And why whistle-blowers are an asset when utilized
There is one scene that is so common in almost all mafia movies or TV shows, the payment of protection money. You pay the fee they ask for, and you are covered, or so is the promise. However, what do you do when the cops come knocking on your door to ask for protection money? Of course, criminals would love to have a cop in their pocket, someone they can pay off to look the other way. Yet, when the good cops go undercover to risk their lives to weed out the bad cops, why do police departments retaliate? This happened to Sergeant Steven Lee, who went undercover for the Internal Affairs Bureau to uncover corrupt police officers taking bribes from karaoke bars. Sergeant Steven Lee is now in trouble from the same IAB for blowing the whistle.
The New York police department has a history with whistle-blowers. In the late 60s to early 70s, detective Francisco Vincent Serpico serving with the NYPD, was a whistle-blower whose whistleblowing on police corruption was a subject of the movie, Serpico earning the detective fame. The film was starred by the veteran actor Al Pacino, but before I get carried away, perhaps it is best to note that whistleblowing can be an asset when adequately utilized. In the case of detective Serpico’s momentous deed, the then-mayor of New York ordered the Knapp Commission to investigate the NYPD’s alleged corruption. The commission’s findings were damning. They confirmed widespread corruption within the department and made their recommendations.
Four decades later, in 2010, Adrian Schoolcraft, an officer with the New York police department, secretly recorded his colleagues and handed over the tapes to NYPD investigators. The recordings were meant to be used as evidence of police corruption, arrest quotas leading to wrongful arrests, and underreporting crimes in a bid to keep the crime numbers down. The NYPD, instead of taking a strong stance against the rogue officers within the department, Officer Adrian was punished.
Absolute power corrupts absolutely. This could not be further from the truth for officer Adrian Schoolcraft as he not only found himself assigned to a desk job but also abducted from his home by fellow NYPD cops and had him forcibly admitted to a psychiatric facility. He was nearly locked up in the mental asylum. In 2010, Officer Adrian, now a victim of the NYPD, filed a lawsuit against Jamaica hospital and the NYPD. In 2015, both claims were settled, earning him $600,000 from the NYPD. The city should not have paid as that money could have been used to improve New Yorkers’ lives rather than back up power-hungry cops.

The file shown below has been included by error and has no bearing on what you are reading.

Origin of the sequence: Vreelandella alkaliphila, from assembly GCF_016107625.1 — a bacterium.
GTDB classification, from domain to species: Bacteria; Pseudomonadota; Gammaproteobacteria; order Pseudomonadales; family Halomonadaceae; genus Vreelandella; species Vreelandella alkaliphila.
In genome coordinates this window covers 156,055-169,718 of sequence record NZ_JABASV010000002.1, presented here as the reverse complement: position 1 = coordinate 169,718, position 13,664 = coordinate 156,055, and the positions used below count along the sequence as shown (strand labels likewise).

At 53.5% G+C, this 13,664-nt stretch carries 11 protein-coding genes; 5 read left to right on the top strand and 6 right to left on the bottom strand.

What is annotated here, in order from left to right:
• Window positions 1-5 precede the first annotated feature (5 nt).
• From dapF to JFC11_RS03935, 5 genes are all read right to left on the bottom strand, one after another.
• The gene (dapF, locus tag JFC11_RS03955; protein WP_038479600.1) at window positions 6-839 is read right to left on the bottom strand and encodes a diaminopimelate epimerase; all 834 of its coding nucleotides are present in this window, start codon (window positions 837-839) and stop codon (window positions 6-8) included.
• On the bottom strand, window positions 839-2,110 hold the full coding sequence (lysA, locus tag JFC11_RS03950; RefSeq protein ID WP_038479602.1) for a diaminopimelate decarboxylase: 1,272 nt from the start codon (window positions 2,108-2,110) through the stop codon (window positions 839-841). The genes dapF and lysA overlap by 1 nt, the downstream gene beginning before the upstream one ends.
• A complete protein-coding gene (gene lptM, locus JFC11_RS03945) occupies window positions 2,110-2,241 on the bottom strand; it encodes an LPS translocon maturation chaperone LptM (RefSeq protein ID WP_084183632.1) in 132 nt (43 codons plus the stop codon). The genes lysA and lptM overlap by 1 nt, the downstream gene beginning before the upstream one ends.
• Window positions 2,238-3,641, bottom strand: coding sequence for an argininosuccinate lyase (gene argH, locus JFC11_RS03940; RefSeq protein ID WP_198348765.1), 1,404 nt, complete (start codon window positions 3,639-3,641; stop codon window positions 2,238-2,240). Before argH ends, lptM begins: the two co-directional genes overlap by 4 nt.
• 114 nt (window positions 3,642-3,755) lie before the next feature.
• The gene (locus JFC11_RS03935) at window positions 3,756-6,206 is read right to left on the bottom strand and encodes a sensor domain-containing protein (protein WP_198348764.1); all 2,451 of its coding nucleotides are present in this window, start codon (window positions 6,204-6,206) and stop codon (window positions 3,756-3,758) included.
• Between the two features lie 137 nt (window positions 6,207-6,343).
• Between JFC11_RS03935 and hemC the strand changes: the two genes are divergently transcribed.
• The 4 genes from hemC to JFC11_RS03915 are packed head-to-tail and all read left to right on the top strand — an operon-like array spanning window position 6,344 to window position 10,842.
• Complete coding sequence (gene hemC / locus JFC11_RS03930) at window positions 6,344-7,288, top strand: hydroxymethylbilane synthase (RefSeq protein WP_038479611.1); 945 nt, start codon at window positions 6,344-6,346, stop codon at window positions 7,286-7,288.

NYPD officers should not fear for their careers or wellbeing in 2021. Unfortunately, whistleblowers in the United States in general never enjoyed much protection or even received a pat on the back. It usually comes with prison and a witch hunt.
On paper, the United States has a whistleblower protection law to guarantee freedom of speech. That is unless you uncover government secrets as in the case of the infamous Edward Snowden, the NSA contractor who in 2013 exposed the classified mass intelligence gathering surveillance the NSA and the British Government’s government communications Headquarters (GCHQ).
The backlash against Snowden was so huge that he had fled to Russia. Besides the irony of Snowden’s refuge in Russia, Private Chelsea Elizabeth Manning (Formerly known as Bradley Edward Manning) is another victim of US backlash against whistleblowing. Both Private Manning and Edward Snowden were charged with espionage.
Unlike Snowden, Private Manning was not so lucky as she was court-martialled and convicted for committing violations of the espionage act in disclosing government secrets to WikiLeaks. She was given a 35-year prison sentence where she served seven years of the full sentence before President Obama pardoned her. Powerful men like the then speaker of the house, Paul Ryan was opposed to her release. The emerging theme is that the United States is not whistleblower friendly.
To conclude, the NYPD now has the opportunities to make right the departments past mistakes. From firing good officers on trumped-up public masturbation charges to physically abducting and placing officers in mental asylums, the NYPD has done its share of wickedness. Now is the right time to send the right message to the rank and file, that reporting officer unbecoming conducts or crimes done by cops is okay. Reward Sergeant Steven Lee and punish the corrupt officers in the NYPD. That is the only right message for a department whose history is filled with confirmed widespread corruption allegations.